Mishma Chakanyuka

Guest Column: Mishma Chakanyuka

Abortion in Zimbabwe is illegal as provided for under the Termination of Pregnancy Act of 1977 [Chapter 15:10].

The Termination of Pregnancy Act restricts abortion and permits it only in cases of rape (incest), when the mother’s life is at risk, or when the child may be born with serious mental or physical disabilities. Breaking the Act attracts imprisonment of up to five years.

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In most cases, the Pregnancy Act is justified by the argument that abortion should not be used as a birth controlling measure, as people should use the available measures and not resort to abortion.

Zimbabwe’s Pregnancy Act should be revised as it has forced many women to resort to risky backyard abortions. Abortion cases are most common with teenagers, sex workers and rape victims.

Although the Act defines certain circumstances in which abortion is legal, in some cases, the legal procedures that one has to undergo take a long period to be completed such that sometimes the pregnancy reaches a stage at which it can no longer be terminated.

There is lack of urgency around the processes of getting authorisation for an abortion. Time is an essential aspect during pregnancy.

The medically-approved timeframe for effective abortions is 20 to 24 weeks. After this period, the foetus is regarded to be too well-developed for termination and the process becomes riskier.

For example, a rape victim gets pregnant and wants to abort. For the process to be carried out, the person who has raped the victim should be arrested; the victim has to provide solid evidence to prove she has been raped; the matter has to go to the courts and a police report should be provided first before the doctor proceeds with the abortion process.

Sometimes, the perpetrators are not caught on time for the victim to go through the legal procedures and terminate the pregnancy on time.

Abortion in Zimbabwe can only be done at government hospitals and they have to be authorised by a medical supervisor and, in most cases, the authorisation process takes a long time.

As a result, abortion in hospitals is done at a later stage when the foetus has reached advanced stages of development, hence posing a risk to the mother’s health.

The Pregnancy Act does not cater for sex workers and teenagers or married women who get pregnant, but are not in a position to keep the pregnancy and take care of the child after being born.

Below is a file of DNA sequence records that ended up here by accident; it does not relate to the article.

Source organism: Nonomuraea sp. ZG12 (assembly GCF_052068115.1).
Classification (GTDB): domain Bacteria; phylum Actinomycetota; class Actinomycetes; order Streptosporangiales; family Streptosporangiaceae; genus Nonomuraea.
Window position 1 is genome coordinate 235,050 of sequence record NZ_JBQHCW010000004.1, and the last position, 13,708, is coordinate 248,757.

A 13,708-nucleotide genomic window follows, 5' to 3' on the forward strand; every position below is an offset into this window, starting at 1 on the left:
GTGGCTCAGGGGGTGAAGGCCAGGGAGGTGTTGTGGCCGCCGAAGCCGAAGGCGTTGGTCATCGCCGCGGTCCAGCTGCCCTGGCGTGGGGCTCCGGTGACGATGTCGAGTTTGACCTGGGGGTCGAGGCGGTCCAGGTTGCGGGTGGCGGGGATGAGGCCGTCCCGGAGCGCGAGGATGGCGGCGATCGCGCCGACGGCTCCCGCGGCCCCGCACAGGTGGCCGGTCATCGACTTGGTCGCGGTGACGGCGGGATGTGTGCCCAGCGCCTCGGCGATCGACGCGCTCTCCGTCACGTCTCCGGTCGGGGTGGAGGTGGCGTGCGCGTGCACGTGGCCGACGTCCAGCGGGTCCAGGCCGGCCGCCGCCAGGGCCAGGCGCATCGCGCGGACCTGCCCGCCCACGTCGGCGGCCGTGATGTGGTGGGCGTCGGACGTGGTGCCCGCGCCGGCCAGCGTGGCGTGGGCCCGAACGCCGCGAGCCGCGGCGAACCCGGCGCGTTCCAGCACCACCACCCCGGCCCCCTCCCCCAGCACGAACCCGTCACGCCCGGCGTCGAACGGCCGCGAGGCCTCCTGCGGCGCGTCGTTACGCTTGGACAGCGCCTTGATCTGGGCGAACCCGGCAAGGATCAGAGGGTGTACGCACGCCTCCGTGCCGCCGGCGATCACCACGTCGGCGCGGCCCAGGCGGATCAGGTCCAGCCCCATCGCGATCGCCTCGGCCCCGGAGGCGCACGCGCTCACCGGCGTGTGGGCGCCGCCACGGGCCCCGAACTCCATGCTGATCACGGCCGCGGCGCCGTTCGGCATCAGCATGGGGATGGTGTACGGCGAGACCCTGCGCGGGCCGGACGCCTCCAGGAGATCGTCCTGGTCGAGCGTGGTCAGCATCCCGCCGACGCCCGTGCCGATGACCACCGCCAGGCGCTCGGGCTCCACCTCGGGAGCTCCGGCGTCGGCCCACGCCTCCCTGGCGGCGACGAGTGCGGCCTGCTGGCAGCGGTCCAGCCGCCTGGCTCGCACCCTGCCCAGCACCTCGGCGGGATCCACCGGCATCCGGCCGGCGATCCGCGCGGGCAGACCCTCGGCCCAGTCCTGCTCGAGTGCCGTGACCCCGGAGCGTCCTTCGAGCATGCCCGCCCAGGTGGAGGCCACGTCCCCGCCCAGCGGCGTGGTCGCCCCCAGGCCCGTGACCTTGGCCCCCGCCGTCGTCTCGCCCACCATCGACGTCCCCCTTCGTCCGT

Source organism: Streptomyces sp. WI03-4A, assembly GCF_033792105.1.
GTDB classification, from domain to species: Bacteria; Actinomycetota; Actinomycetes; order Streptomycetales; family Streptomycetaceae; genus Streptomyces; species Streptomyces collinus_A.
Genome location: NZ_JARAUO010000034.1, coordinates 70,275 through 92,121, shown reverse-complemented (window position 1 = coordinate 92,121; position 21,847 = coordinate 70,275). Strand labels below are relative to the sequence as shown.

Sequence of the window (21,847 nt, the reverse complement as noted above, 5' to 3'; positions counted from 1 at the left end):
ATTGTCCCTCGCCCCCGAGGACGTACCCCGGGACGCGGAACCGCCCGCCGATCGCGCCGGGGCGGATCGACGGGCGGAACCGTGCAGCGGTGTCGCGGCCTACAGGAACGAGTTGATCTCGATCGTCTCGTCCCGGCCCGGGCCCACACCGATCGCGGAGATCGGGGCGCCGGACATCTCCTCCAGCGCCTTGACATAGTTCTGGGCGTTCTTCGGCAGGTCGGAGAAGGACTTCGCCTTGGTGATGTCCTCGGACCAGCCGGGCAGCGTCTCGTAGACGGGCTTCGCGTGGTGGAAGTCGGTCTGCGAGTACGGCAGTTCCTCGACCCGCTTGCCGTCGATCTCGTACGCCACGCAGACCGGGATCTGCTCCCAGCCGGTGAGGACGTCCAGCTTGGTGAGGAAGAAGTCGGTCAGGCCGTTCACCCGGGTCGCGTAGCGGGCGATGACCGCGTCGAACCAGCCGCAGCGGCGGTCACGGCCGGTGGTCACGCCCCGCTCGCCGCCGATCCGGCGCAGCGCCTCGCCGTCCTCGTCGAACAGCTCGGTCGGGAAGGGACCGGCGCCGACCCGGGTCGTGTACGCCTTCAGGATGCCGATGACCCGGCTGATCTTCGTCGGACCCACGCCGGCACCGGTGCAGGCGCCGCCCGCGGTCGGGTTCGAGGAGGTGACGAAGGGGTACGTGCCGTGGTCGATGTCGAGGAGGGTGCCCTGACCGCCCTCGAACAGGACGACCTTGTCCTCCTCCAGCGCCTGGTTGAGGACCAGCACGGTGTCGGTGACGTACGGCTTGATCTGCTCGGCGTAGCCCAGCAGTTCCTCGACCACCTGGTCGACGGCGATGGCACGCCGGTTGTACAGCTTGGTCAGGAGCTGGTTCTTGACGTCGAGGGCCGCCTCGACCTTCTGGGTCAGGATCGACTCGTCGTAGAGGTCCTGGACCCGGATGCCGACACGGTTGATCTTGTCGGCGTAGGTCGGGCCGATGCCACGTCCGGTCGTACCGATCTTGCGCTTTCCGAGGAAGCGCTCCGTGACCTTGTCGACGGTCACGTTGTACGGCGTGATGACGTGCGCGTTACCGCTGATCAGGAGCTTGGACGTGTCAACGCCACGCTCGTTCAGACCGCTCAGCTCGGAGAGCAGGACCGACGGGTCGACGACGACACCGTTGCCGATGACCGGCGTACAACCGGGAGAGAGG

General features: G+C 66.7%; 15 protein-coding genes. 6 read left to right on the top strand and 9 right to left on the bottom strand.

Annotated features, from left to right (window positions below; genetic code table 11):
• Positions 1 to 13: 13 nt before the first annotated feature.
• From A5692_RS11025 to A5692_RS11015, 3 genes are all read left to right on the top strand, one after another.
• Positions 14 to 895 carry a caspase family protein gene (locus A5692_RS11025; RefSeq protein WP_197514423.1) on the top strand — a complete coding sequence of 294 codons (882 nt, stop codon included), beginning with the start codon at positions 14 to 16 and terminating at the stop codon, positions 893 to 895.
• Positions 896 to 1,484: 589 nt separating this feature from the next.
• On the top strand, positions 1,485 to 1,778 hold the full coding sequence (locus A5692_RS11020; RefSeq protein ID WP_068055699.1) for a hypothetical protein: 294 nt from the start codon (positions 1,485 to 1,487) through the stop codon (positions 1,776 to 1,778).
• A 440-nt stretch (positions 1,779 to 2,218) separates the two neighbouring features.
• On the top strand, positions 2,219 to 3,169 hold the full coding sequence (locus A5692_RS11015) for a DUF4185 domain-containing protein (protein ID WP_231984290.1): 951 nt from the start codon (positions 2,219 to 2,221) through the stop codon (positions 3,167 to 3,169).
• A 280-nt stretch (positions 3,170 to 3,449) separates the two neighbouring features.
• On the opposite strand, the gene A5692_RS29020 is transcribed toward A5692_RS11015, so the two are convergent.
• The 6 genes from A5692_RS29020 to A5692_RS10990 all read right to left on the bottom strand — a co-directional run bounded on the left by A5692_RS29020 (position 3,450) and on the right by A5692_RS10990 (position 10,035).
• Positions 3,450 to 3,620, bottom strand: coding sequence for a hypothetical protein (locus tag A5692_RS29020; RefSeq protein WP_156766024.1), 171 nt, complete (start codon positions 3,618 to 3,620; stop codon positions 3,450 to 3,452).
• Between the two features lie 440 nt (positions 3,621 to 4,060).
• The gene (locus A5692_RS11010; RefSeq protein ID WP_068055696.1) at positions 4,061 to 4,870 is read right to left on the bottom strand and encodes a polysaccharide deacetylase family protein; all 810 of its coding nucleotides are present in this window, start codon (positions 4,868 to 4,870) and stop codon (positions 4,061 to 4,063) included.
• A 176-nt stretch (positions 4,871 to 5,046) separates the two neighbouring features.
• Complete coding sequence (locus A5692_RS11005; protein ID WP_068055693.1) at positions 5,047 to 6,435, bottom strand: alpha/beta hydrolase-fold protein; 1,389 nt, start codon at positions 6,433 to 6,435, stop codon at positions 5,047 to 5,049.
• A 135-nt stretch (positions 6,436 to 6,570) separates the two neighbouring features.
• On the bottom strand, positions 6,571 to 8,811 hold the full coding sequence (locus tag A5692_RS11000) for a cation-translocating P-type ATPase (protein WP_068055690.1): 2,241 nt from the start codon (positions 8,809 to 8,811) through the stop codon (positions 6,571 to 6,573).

Sex workers and teenagers constitute a bigger percentage of abortion rates in Zimbabwe, so it will be wiser if the law considers them.

Teenagers and sex workers have a higher risk of getting unwanted pregnancies, hence they have a higher rate of aborting.

Most sex workers and teenage girls resort to unsafe backyard abortions because they cannot go to State hospitals, where they can acquire safe termination of the pregnancy, as they do not have enough reasons to legally justify why they want to abort and enough money to pay for the procedure.

Some of the unorthodox abortion methods that teenagers and sex workers use include using hooked wires or wire hangers to break the uterus lining, drinking washing powder, taking an overdose of pills and shoving fresh chillies up their private parts.

These methods pose threats to their health as some of them may cause barrenness in future and some lead to death. Most women die or become barren due to carrying out risky backyard abortions.

In abortion cases concerning sex workers and teenagers, people often ignore their feelings and the reasons behind them resorting to abortion.

People tend to judge teenagers and sex workers who turn to abortion without digging deeper as to why they have made such decisions. Rather, they accuse them of being inhuman even though in some instances, those who abort really have solid reasons that just need to be heard.

For instance, when a teenager, who is definitely still in school, gets impregnated by a teenage boy who is more likely to be the same age with her, wants to abort, the law should let her do so.

Some of the reasons that will lead her to consider abortion include that she and her boyfriend are not financially stable to take care of the baby once it has been born and since the mother will still be in school, having a baby on the way will be an obstacle to her education, as most government and private high schools do not allow pregnant girls to continue coming to school in that condition.

Due to the aforementioned reasons, the only alternative for the teenage girl is abortion so that she does not ruin her future by dropping out of school.

Sex workers’ cases are slightly different since mostly they sleep with many men on a single day as party of their job. A sex worker may choose to abort because, in most cases, she does not know who made her pregnant.

For some of them, being pregnant will stand as a hindrance to their job, which mostly is largely their main source of income. Since the law does not allow them to abort, they end up turning to unsafe backyard abortions.

However, the law is not the only thing that needs to be revised so as to put an end to risky backyard abortions. Some of the issues that need to be revised include the prices charged at hospitals for abortions.

The prices being charged at hospitals are too high such that an ordinary person cannot afford. This has also proven to be one of the major challenges that are pushing women to resort to backyard abortions.

The issue of legalising abortion remains critical as it is viewed in different ways by different people who have different cultures and social and religious beliefs.

The legalisation of abortion will reduce the number of women who die daily and some who become barren due to unsafe backyard abortions.

 Mishma Chakanyuka is a University of Zimbabwe student. She writes in her personal capacity.